CEO Media Visibility: Are Media Stars Born Or Made? – ValueWalk Premium
CEO Media Visibility

CEO Media Visibility: Are Media Stars Born Or Made?

CEO Media Visibility: Are Media Stars Born Or Made? by SSRN

Elizabeth Blankespoor

Stanford University – Graduate School of Business

Ed DeHaan

Stanford University – Graduate School of Business

March 13, 2015

Rock Center for Corporate Governance at Stanford University Working Paper No. 204

Stanford University Graduate School of Business Research Paper No. 15-21

Abstract:

Recent literature finds that a CEO’s media visibility leads to improved career outcomes. However, the literature has been quiet about whether media coverage is naturally bestowed on CEOs for operating performance, or whether firms and/or CEOs are able to influence media coverage through strategic disclosure. That is, are CEO media stars “born” from their performance or “made” by managing the press? We develop a measure of “CEO promotion” in firm disclosures that captures the extent to which the CEO is individually represented in press releases. Specifically, our measure is based on whether the CEO is named or quoted in firm-initiated press releases, as well as the clarity and vividness of the CEO’s quotes. We find that CEO promotion is associated with a more than three-fold increase in media coverage of the CEO, and that the flow of specific CEO-related content from press releases into subsequent media articles is increasing with CEO promotion. We also find that abnormally high CEO promotion is associated with CEO entrenchment and declining future performance. Our evidence that firms and CEOs can influence CEO media coverage not only broadens our understanding of the causes and effects of CEO media visibility, but also indicates that firms can likely influence the content and context of firm-related media articles more generally.

CEO Media Visibility: Are Media Stars Born Or Made? – Introduction

Prior literature finds that a CEO’s media visibility is positively associated with job acquisition and pay premiums (Falato, Li, and Milbourn 2014; Malmendier and Tate 2009; Rajgopal, Shevlin, and Zamora 2006). These results are attributed to stakeholders using the CEO’s media visibility as a signal of his ability and efforts. However, the literature has been quiet about whether media visibility is naturally bestowed on CEOs, or whether CEOs and firms can influence media coverage of the CEO. That is, are CEO media stars born from operating performance or are they made (at least in part) by managing the press? Our study investigates the natural question of whether and how firms and/or CEOs can influence CEO media visibility.

Theoretical and empirical studies examining CEO visibility posit that the causal link between CEO media visibility and compensation is that the media tend to cover more talented CEOs. That is, CEOs that are more visible in the media are thought to be more valuable, and thus boards use this as a signal and award high-visibility CEOs with greater compensation. A logical extension of this argument is that other stakeholders use media visibility as a low-cost signal to inform transactions. For example, potential employees assume that CEOs with more media coverage are more talented, so firms with a high-profile CEO benefit from greater supply of labor (and, in turn, firms compensate the CEO accordingly).1 CEO media visibility could provide value to the firm in a variety of ways, or it could simply be used by the Board of Directors to justify providing the CEO with their desired compensation. In any case, the CEO and/or firm have an incentive to influence CEO media visibility.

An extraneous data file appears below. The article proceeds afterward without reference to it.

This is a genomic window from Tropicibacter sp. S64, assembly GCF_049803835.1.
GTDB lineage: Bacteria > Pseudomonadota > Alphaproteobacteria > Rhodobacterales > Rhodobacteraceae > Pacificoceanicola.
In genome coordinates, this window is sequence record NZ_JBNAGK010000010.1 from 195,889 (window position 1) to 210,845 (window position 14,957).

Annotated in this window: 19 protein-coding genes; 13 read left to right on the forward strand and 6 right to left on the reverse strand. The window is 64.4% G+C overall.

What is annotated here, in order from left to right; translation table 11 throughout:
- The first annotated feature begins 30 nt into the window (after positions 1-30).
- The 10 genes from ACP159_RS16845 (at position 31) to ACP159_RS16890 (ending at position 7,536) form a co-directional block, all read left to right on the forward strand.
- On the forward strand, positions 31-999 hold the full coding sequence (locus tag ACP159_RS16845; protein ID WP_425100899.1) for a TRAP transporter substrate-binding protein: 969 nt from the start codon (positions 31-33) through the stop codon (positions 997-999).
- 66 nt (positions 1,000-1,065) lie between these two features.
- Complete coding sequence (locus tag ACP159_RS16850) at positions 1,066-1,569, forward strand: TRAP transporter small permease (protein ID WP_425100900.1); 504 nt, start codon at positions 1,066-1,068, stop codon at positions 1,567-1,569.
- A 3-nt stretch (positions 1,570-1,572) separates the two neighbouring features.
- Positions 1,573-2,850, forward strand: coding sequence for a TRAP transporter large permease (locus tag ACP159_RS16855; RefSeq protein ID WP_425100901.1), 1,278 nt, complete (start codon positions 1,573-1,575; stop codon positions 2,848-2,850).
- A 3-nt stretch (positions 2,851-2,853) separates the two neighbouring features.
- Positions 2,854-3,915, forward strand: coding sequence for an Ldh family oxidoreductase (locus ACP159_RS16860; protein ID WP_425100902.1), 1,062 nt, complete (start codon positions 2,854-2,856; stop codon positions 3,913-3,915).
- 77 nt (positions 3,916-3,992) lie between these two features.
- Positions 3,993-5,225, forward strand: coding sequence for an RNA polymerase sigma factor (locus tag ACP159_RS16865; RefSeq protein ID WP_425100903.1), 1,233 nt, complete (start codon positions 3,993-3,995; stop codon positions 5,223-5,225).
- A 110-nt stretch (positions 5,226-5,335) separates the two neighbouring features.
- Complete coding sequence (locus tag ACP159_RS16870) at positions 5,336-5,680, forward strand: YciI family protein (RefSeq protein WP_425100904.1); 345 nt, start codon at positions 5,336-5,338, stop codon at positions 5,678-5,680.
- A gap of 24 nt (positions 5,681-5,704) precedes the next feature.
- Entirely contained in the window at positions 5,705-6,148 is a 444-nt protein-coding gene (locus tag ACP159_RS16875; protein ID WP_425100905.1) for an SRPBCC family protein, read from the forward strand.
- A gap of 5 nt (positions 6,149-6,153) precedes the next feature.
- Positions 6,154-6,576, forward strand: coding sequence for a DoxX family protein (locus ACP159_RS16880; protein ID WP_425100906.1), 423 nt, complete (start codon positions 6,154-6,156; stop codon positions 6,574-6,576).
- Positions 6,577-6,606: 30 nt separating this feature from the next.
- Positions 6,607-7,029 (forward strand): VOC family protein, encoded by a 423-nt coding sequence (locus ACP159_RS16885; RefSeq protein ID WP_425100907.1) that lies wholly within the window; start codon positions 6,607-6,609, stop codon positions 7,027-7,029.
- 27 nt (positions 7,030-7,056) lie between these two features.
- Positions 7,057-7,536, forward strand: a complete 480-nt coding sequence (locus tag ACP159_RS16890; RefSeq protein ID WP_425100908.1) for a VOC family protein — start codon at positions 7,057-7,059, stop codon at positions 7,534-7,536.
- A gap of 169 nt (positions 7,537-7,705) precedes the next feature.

Following this, our primary research question is whether CEOs and/or their firms can use strategic disclosure to affect media coverage of the CEO. When reporting on firm news, journalists face a cost/benefit tradeoff in deciding whether to write about the CEO individually. The benefit to journalists of producing media content is derived from meeting readers’ demands for relevant information. Thus, in writing about a firm news event, a journalist is more likely to cover the CEO individually when he is more relevant to the news or when coverage of the CEO increases the appeal of the article. On the cost side, journalists must expend additional resources to research and write CEO-specific content, which reduces their ability to cover other stories. We posit that CEOs and/or firms can potentially affect journalists’ direct production costs via strategic “CEO promotion” in firm disclosures, where “promotion” refers to the extent to which the CEO is individually represented in the firm’s press release.2 Specifically, we predict that CEO promotion reduces journalists’ expected costs by providing low-cost CEO-specific content, signaling to journalists that the CEO is available for further inquiries, and better catching journalists’ attention. It is unlikely that reporters are completely insensitive to production costs. However, it is an empirical question whether the CEO or firm can alter journalists’ production costs enough to outweigh the effects of opportunity costs and readership demand (or lack thereof).

CEO Media Visibility

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